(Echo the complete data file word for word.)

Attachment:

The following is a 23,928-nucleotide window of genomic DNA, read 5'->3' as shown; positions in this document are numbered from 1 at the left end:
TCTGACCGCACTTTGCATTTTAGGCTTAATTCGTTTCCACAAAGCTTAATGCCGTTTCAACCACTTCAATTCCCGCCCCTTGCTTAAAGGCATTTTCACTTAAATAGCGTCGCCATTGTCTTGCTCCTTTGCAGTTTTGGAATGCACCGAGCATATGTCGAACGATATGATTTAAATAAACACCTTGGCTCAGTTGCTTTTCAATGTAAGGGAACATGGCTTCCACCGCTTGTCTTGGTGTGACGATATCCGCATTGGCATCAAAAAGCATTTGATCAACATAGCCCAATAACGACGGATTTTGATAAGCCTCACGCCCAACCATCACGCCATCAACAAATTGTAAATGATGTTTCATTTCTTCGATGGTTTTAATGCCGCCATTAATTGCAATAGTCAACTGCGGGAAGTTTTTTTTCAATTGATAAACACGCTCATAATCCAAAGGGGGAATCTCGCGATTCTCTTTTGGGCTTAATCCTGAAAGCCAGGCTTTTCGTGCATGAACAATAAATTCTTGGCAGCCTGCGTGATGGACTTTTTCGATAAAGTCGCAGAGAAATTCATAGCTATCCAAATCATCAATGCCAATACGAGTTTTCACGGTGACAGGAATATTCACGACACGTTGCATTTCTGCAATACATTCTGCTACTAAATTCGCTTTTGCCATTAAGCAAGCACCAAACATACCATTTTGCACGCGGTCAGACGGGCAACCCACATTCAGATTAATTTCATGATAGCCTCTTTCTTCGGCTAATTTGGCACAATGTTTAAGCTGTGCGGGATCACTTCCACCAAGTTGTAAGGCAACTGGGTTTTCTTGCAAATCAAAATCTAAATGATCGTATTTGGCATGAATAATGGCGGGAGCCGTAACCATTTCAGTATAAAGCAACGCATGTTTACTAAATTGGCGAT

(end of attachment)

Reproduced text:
The following is a 23,928-nucleotide window of genomic DNA, read 5'->3' as shown; positions in this document are numbered from 1 at the left end:
TCTGACCGCACTTTGCATTTTAGGCTTAATTCGTTTCCACAAAGCTTAATGCCGTTTCAACCACTTCAATTCCCGCCCCTTGCTTAAAGGCATTTTCACTTAAATAGCGTCGCCATTGTCTTGCTCCTTTGCAGTTTTGGAATGCACCGAGCATATGTCGAACGATATGATTTAAATAAACACCTTGGCTCAGTTGCTTTTCAATGTAAGGGAACATGGCTTCCACCGCTTGTCTTGGTGTGACGATATCCGCATTGGCATCAAAAAGCATTTGATCAACATAGCCCAATAACGACGGATTTTGATAAGCCTCACGCCCAACCATCACGCCATCAACAAATTGTAAATGATGTTTCATTTCTTCGATGGTTTTAATGCCGCCATTAATTGCAATAGTCAACTGCGGGAAGTTTTTTTTCAATTGATAAACACGCTCATAATCCAAAGGGGGAATCTCGCGATTCTCTTTTGGGCTTAATCCTGAAAGCCAGGCTTTTCGTGCATGAACAATAAATTCTTGGCAGCCTGCGTGATGGACTTTTTCGATAAAGTCGCAGAGAAATTCATAGCTATCCAAATCATCAATGCCAATACGAGTTTTCACGGTGACAGGAATATTCACGACACGTTGCATTTCTGCAATACATTCTGCTACTAAATTCGCTTTTGCCATTAAGCAAGCACCAAACATACCATTTTGCACGCGGTCAGACGGGCAACCCACATTCAGATTAATTTCATGATAGCCTCTTTCTTCGGCTAATTTGGCACAATGTTTAAGCTGTGCGGGATCACTTCCACCAAGTTGTAAGGCAACTGGGTTTTCTTGCAAATCAAAATCTAAATGATCGTATTTGGCATGAATAATGGCGGGAGCCGTAACCATTTCAGTATAAAGCAACGCATGTTTACTAAATTGGCGAT